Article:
Not All Objects Labeled as “100% Recyclable” Must be Recycled, Court Finds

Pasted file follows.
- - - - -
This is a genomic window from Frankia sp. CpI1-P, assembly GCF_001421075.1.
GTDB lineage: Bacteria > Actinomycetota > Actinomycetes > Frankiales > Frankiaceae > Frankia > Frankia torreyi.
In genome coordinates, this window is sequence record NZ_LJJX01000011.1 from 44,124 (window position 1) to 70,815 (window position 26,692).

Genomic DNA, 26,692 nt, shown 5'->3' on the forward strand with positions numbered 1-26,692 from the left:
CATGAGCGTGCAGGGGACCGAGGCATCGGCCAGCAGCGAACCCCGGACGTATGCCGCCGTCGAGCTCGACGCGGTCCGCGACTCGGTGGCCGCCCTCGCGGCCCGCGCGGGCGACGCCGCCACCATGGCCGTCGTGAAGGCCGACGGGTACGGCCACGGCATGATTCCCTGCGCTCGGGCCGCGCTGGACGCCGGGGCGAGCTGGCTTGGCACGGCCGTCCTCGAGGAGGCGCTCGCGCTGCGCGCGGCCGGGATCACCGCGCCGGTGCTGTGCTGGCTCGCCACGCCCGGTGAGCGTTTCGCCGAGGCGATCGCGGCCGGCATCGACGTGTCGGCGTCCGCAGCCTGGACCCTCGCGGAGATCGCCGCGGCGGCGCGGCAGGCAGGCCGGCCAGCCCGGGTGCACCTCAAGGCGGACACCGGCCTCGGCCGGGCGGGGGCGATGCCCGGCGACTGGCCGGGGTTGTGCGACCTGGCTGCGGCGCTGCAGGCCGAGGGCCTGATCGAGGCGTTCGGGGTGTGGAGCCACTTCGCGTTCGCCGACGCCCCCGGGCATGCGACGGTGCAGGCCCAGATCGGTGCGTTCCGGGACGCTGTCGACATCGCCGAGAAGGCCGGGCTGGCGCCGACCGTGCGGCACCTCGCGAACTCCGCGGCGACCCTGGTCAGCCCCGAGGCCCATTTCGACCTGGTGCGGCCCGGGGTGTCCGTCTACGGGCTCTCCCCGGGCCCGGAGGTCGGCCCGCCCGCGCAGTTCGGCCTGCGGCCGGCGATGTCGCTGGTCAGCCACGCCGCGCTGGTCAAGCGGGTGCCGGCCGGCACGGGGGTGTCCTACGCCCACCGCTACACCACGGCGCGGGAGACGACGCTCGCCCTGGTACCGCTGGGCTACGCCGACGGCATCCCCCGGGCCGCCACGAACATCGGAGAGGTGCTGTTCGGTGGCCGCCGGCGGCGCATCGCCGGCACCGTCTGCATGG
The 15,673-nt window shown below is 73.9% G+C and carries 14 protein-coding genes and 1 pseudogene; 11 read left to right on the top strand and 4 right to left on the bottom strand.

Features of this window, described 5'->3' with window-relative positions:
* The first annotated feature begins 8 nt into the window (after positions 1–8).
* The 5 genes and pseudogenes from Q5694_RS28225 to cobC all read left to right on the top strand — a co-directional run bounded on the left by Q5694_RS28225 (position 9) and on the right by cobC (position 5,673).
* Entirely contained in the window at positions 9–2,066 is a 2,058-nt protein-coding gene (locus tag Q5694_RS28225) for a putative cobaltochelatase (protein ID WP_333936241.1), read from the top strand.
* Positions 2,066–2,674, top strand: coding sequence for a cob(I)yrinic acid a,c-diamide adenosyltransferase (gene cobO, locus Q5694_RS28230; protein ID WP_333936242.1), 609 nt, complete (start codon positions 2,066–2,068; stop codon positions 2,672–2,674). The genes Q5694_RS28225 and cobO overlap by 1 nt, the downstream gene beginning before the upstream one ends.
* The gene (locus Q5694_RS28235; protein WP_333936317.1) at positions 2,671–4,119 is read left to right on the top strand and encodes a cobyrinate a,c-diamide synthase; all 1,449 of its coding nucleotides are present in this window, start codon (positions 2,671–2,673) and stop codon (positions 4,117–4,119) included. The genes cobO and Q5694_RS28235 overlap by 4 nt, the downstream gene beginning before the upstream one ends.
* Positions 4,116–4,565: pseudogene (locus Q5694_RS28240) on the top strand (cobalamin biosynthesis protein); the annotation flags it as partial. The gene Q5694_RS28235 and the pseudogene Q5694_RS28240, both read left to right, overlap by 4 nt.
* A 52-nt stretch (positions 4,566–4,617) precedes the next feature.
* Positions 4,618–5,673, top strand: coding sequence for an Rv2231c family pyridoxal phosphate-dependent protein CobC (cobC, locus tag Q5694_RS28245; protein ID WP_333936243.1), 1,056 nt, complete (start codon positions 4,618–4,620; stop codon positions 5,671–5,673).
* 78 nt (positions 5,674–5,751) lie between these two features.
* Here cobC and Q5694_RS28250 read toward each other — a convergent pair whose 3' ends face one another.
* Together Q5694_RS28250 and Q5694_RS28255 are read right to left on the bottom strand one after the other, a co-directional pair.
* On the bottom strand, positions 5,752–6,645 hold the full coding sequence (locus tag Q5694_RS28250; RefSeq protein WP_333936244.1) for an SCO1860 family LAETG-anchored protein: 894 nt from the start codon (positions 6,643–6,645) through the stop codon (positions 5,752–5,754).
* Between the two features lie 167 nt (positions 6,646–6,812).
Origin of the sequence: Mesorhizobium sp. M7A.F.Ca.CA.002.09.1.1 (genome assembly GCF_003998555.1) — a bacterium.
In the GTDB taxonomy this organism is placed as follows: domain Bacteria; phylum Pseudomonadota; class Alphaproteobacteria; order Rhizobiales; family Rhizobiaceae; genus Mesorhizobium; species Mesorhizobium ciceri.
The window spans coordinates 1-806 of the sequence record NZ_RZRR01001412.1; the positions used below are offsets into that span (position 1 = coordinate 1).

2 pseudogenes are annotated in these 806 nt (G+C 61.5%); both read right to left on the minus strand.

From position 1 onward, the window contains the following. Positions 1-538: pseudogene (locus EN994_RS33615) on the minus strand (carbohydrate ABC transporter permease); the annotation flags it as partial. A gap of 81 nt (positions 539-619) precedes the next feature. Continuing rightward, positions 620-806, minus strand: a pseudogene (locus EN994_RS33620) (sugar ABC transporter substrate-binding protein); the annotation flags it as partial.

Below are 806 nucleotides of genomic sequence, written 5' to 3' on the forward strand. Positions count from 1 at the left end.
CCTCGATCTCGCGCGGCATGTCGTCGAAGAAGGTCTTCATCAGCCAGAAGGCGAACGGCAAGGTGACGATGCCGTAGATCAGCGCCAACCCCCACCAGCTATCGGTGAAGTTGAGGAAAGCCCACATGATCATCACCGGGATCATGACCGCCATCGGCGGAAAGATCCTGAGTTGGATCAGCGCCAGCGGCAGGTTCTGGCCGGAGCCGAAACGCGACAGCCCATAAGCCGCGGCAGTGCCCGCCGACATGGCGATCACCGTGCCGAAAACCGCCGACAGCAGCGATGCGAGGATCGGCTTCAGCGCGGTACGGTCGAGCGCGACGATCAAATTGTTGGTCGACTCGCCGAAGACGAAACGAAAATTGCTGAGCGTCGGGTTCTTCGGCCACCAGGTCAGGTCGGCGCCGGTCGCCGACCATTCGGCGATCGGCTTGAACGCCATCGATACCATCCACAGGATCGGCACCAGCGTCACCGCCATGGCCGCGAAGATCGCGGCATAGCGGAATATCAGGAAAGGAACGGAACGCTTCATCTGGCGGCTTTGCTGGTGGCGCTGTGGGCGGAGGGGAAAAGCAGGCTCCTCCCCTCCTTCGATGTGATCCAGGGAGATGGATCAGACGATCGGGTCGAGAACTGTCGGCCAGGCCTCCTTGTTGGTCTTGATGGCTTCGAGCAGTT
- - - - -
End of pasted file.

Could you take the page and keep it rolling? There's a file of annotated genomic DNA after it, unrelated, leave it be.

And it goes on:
Last month we reported on Curtis v. 7-Eleven, in which the Northern District of Illinois held that marking products as “recyclable” when they may not, as a practical matter, be recycled did not constitute consumer fraud because the fact that the material is capable of being recycled is not false or misleading. This month, the Northern District of California came to the same conclusion. In David Swartz, et al., v. The Coca-Cola Company, et al., No. 21-cv-04643 (N.D. Cal. Nov. 18, 2022), the Honorable James Donato of the United States District Court for the Northern District of California granted a motion to dismiss claims brought against defendants Coca-Cola, Blue Triton Brands, and Niagara Bottling (collectively the “Defendants”) by plaintiff individuals and Sierra Club (“Plaintiffs”). Plaintiffs filed a complaint against Defendants alleging violations of California’s Consumer Legal Remedies Act, False Advertising Law, and Unfair Competition Law, and that such violations constitute fraud, deceit, and/or misrepresentation and negligent misrepresentation. Specifically, Plaintiffs alleged that the “100% recyclable” labels on single-use plastic bottles supplied by the Defendants were false and misleading because most plastic bottles are not recycled and instead end up in landfills or incinerators due to a lack of recycling capacity and a lack of demand for recycled plastics.